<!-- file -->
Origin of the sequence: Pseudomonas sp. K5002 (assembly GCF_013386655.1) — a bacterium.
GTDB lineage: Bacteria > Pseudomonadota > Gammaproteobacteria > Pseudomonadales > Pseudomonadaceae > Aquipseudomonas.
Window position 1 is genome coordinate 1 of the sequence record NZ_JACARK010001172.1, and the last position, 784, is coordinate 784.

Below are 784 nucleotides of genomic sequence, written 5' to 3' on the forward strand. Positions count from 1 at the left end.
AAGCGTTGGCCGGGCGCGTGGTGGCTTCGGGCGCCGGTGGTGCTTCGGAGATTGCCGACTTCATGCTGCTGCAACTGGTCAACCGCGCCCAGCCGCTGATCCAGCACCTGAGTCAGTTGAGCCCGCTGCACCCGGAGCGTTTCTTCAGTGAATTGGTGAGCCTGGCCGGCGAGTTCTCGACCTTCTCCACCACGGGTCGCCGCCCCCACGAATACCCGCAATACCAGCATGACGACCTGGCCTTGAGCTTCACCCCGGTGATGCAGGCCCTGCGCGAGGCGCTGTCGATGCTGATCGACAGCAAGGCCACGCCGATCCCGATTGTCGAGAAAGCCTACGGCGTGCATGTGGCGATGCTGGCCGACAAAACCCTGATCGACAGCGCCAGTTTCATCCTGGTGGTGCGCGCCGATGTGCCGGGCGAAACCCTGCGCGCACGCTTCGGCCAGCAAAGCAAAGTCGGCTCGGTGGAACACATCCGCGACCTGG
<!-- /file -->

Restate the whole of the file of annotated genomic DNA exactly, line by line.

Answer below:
Origin of the sequence: Pseudomonas sp. K5002 (assembly GCF_013386655.1) — a bacterium.
GTDB lineage: Bacteria > Pseudomonadota > Gammaproteobacteria > Pseudomonadales > Pseudomonadaceae > Aquipseudomonas.
Window position 1 is genome coordinate 1 of the sequence record NZ_JACARK010001172.1, and the last position, 784, is coordinate 784.

Below are 784 nucleotides of genomic sequence, written 5' to 3' on the forward strand. Positions count from 1 at the left end.
AAGCGTTGGCCGGGCGCGTGGTGGCTTCGGGCGCCGGTGGTGCTTCGGAGATTGCCGACTTCATGCTGCTGCAACTGGTCAACCGCGCCCAGCCGCTGATCCAGCACCTGAGTCAGTTGAGCCCGCTGCACCCGGAGCGTTTCTTCAGTGAATTGGTGAGCCTGGCCGGCGAGTTCTCGACCTTCTCCACCACGGGTCGCCGCCCCCACGAATACCCGCAATACCAGCATGACGACCTGGCCTTGAGCTTCACCCCGGTGATGCAGGCCCTGCGCGAGGCGCTGTCGATGCTGATCGACAGCAAGGCCACGCCGATCCCGATTGTCGAGAAAGCCTACGGCGTGCATGTGGCGATGCTGGCCGACAAAACCCTGATCGACAGCGCCAGTTTCATCCTGGTGGTGCGCGCCGATGTGCCGGGCGAAACCCTGCGCGCACGCTTCGGCCAGCAAAGCAAAGTCGGCTCGGTGGAACACATCCGCGACCTGG